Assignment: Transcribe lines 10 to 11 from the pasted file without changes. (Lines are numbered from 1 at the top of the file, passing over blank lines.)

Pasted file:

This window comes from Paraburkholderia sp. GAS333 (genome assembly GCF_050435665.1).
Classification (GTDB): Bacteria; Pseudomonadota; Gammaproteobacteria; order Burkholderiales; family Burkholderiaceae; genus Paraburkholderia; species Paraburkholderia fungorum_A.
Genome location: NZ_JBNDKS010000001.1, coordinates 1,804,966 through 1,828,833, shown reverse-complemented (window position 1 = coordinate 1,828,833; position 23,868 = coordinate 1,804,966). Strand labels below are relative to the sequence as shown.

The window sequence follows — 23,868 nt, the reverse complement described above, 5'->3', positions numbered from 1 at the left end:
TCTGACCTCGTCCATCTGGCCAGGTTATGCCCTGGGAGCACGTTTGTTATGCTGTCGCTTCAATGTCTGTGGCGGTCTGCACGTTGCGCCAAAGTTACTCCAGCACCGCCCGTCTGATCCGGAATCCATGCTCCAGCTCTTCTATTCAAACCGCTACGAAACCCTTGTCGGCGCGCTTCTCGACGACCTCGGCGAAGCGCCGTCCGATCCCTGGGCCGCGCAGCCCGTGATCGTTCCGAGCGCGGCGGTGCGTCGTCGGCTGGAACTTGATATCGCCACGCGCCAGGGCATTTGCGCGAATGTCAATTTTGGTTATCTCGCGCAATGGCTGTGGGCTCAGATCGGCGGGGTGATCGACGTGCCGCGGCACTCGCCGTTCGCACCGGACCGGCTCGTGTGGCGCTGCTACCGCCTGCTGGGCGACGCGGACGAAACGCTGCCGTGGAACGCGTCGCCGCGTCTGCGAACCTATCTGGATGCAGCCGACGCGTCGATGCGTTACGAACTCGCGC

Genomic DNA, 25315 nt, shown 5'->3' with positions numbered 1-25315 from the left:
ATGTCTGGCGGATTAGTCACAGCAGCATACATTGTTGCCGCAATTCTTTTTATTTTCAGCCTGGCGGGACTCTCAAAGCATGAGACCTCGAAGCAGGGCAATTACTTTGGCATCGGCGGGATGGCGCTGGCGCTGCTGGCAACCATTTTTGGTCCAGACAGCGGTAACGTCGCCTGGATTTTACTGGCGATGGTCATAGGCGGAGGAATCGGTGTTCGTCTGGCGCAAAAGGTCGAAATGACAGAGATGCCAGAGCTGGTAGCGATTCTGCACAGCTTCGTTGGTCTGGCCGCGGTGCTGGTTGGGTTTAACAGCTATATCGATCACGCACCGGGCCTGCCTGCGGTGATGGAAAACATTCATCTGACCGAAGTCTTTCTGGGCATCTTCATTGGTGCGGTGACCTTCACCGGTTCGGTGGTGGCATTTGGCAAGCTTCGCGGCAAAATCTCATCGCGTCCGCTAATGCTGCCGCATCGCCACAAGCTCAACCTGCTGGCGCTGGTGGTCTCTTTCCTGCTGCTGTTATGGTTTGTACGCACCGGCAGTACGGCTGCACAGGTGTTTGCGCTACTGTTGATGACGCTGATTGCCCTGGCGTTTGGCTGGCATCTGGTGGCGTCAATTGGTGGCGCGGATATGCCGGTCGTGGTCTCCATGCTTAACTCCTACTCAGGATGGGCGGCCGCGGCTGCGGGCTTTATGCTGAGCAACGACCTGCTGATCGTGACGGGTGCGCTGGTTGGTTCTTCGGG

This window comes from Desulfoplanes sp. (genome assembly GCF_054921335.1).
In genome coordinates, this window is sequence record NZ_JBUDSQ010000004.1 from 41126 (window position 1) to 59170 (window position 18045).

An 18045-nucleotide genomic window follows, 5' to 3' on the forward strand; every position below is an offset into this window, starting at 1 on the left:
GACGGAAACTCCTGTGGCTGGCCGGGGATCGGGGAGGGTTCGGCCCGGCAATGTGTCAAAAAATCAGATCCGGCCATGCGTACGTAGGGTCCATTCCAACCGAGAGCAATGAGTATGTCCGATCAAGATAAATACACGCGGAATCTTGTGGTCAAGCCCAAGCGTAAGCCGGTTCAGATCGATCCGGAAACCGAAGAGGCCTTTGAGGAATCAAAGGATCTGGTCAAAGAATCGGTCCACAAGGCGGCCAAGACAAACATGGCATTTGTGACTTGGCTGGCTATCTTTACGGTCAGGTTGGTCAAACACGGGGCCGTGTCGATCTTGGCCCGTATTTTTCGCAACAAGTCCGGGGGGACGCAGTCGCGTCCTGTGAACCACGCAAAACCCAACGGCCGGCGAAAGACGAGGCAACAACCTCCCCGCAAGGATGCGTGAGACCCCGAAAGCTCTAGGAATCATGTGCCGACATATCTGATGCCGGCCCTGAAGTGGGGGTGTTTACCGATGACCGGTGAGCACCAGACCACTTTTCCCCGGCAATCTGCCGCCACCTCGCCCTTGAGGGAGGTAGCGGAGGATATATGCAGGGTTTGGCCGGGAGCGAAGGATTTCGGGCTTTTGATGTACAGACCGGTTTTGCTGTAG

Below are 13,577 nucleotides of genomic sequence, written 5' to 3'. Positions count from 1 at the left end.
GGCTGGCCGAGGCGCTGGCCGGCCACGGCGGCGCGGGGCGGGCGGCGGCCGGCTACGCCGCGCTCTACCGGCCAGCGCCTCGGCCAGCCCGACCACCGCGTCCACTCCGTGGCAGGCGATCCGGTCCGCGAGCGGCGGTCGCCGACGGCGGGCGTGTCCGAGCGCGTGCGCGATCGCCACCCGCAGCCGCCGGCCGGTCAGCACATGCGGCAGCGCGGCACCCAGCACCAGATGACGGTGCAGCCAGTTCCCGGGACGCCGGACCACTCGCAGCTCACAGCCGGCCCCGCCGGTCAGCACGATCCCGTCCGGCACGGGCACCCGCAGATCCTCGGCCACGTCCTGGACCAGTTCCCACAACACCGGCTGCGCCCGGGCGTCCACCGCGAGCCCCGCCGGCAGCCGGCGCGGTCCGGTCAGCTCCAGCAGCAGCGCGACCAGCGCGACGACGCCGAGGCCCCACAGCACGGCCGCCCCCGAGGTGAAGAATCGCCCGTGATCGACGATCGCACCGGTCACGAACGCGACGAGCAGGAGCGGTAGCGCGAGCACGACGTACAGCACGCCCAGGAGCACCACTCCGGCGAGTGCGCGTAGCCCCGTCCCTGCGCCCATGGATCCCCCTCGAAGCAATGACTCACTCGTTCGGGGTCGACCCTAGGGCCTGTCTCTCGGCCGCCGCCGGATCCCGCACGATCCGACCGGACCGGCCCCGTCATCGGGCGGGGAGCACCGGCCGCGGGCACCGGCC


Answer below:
An 18045-nucleotide genomic window follows, 5' to 3' on the forward strand; every position below is an offset into this window, starting at 1 on the left:
GACGGAAACTCCTGTGGCTGGCCGGGGATCGGGGAGGGTTCGGCCCGGCAATGTGTCAAAAAATCAGATCCGGCCATGCGTACGTAGGGTCCATTCCAACCGAGAGCAATGAGTATGTCCGATCAAGATAAATACACGCGGAATCTTGTGGTCAAGCCCAAGCGTAAGCCGGTTCAGATCGATCCGGAAACCGAAGAGGCCTTTGAGGAATCAAAGGATCTGGTCAAAGAATCGGTCCACAAGGCGGCCAAGACAAACATGGCATTTGTGACTTGGCTGGCTATCTTTACGGTCAGGTTGGTCAAACACGGGGCCGTGTCGATCTTGGCCCGTATTTTTCGCAACAAGTCCGGGGGGACGCAGTCGCGTCCTGTGAACCACGCAAAACCCAACGGCCGGCGAAAGACGAGGCAACAACCTCCCCGCAAGGATGCGTGAGACCCCGAAAGCTCTAGGAATCATGTGCCGACATATCTGATGCCGGCCCTGAAGTGGGGGTGTTTACCGATGACCGGTGAGCACCAGACCACTTTTCCCCGGCAATCTGCCGCCACCTCGCCCTTGAGGGAGGTAGCGGAGGATATATGCAGGGTTTGGCCGGGAGCGAAGGATTTCGGGCTTTTGATGTACAGACCGGTTTTGCTGTAG